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Dan Kaplan, executive editor, SC Magazine
Dan Kaplan, executive editor, SC Magazine

Dan Kaplan closes this special issue with lame predictions from the past 20 years by some big names.

 We all have said things that we later regretted. Like the time I told a woman to take my seat on the subway because I thought she looked pregnant. Of course, that does not mean the rest of us can't take pleasure in someone else's oral misery. So here are five IT prediction quotes from the last 20 years, made unforgettable only by how epically inaccurate they turned out to be.

The year: 1988

The person: Peter Norton, founder of Peter Norton Computing, later sold to Symantec, on viruses.

The quote: “We're dealing with an urban myth. It's like the story of alligators in the sewers of New York. Everyone knows about them, but no one's ever seen them.”

What was he thinking? This one confuses me. After all, isn't Peter Norton the namesake behind Symantec's wildly successful family of anti-virus solutions? I have to believe Norton was confident in his prognostication at the time. Then, once realizing his woeful forecast, he did what any smart entrepreneur would: He forgot he said anything in the first place and turned his initial blunder into boatloads of cash.


The year: 1995

The person: Robert Metcalfe, founder of 3Com, on the future of the web.

The quote: "Almost all of the many predictions now being made about 1996 hinge on the internet's continuing exponential growth. But I predict the internet will soon go spectacularly supernova and in 1996 catastrophically collapse."

What was he thinking? I don't know about Metcalfe, but here's what I did so far today: Read a story on CNN, bought sneakers on Zappos, updated my Facebook status – twice, sent out a tweet, logged into Gmail, adjusted my fantasy football team's roster and googled: “What was Robert Metcalfe thinking when he said the internet was going to soon go spectacularly supernova and in 1996 catastrophically collapse?” Yep, I think we're ready to declare the internet a success. Or maybe we should hold off one more year, you know, just to be safe.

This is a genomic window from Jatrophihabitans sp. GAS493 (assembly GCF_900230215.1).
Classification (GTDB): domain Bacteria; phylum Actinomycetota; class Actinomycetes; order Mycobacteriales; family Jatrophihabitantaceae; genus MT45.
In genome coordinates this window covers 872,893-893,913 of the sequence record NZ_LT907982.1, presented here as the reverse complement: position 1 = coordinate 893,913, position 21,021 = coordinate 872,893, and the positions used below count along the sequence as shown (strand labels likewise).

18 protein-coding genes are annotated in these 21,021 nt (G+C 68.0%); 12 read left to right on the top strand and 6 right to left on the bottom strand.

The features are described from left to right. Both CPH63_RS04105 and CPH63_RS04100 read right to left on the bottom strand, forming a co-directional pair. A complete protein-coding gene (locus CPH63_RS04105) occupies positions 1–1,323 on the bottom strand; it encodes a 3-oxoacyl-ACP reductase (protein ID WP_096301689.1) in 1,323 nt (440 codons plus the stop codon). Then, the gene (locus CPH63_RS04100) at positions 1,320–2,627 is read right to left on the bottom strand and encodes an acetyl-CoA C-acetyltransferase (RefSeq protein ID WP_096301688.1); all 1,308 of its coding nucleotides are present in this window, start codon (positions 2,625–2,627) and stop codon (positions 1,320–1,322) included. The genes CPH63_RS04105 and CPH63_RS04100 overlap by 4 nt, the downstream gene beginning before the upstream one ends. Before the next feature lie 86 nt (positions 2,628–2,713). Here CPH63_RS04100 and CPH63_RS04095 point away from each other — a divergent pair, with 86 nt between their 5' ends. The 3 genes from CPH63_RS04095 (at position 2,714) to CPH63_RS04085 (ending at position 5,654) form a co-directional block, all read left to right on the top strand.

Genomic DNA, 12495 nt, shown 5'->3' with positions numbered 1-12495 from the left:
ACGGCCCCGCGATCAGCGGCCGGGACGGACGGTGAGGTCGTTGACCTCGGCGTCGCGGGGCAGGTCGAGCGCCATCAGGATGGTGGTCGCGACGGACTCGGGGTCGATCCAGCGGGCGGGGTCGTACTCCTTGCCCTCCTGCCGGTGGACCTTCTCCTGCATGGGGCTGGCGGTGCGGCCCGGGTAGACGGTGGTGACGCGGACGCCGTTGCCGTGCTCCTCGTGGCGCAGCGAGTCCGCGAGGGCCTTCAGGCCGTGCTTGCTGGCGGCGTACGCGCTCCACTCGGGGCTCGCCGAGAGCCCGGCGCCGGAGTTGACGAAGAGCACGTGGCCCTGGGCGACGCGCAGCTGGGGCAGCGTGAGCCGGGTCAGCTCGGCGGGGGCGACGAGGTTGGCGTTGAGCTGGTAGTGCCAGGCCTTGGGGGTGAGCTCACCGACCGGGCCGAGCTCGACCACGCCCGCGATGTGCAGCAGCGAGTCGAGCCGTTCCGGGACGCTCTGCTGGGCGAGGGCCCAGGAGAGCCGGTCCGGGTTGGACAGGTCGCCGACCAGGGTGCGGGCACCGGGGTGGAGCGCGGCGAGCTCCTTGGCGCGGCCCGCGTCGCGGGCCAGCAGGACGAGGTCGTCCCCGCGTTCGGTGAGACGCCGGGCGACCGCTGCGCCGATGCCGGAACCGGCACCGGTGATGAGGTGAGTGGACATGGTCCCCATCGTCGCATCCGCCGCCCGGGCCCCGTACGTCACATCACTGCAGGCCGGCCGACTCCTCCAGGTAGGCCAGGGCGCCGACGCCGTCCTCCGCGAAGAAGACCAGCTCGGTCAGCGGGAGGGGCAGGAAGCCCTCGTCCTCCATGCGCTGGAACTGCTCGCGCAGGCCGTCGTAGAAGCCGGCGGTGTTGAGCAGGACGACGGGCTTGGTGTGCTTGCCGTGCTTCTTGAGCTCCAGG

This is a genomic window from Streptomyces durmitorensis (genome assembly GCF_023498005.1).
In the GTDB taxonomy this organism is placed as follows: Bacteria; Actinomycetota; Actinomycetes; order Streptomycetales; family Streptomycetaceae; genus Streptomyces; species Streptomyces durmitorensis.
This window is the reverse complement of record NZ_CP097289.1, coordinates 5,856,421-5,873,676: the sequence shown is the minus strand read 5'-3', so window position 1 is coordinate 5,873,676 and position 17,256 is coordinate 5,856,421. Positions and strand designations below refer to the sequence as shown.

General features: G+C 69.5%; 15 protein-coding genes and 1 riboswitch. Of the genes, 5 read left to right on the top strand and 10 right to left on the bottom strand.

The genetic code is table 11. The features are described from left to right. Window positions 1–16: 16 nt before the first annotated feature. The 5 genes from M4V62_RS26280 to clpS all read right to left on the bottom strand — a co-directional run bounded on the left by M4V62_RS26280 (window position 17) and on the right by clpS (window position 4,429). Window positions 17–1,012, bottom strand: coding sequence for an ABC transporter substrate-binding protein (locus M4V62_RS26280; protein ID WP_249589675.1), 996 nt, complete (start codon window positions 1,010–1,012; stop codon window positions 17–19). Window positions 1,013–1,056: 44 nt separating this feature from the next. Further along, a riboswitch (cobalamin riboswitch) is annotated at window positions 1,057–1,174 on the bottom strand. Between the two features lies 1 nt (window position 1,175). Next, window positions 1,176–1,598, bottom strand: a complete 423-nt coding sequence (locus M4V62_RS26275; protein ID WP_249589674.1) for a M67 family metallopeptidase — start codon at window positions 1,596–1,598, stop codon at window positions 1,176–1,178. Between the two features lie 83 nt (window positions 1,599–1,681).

The year: 1997

The person: Nathan Myhrvold, former Microsoft CTO

The quote: "Apple is already dead."

What was he thinking? I'll chalk this one up to good, old-fashioned hating on the competition. I mean, surely Myhrvold could not have anticipated that the minds in Cupertino would invent a 4.9-ounce portable media device that could store 160 gigabytes of music easily downloadable from the internet. Not when CDs were ruling the world. So, I'll let it slide (we won't even get into the iPhone). Of course, Steve Jobs and company probably could appreciate Myhrvold's chutzpah. After all, isn't Apple the same computer-maker that proudly proclaims its Mac OS X immune to malware? Riiight.


The year: 2004

The person: Bill Gates, founder of Microsoft, on spam:

The quote: “Two years from now, the spam problem will be solved.”

What was he thinking? Most computer security enthusiasts love to call Gates out on this one, but I'm not so sure it's as cut-and-dry as people think. Yes, spam hasn't gone away. Depending on which study you reference, junk mail remains a huge web congestion, making up about 90 percent of all email and costing companies tens of billions of dollars to battle. But can't we agree that the amount of spam that actually ends up in our inboxes is a lot less than it was five years ago? I've used Gmail for two years, and in that time, I can probably count on my fingers the number of times I've received an unsolicited message. Great, I probably just jinxed myself.


The year: 2009

The person: Holly Stewart, IBM X-Force researcher

The quote: “It seems phishing – quote-unquote – is getting better.”

What was she thinking? I won't dare challenge the brilliance of the IBM ISS research team. I'm just a guy who writes about this stuff and occasionally has difficulty turning on the computer. And I'm certainly not questioning the analysis on which Stewart and her colleagues based this declaration. Still, on hearing this, one had to scratch their head, considering the sheer profitability and easy entry into an organization that phishing provides its orchestrators. Many vendors immediately jumped at the bit to challenge IBM ISS on this finding. Not long after, Stewart and a fellow researcher wrote a blog post titled, “Yes, phishing is back,” after noticing a huge rise in the third quarter of this year. Even I could've predicted that.


Dan Kaplan is a senior reporter at SC Magazine.

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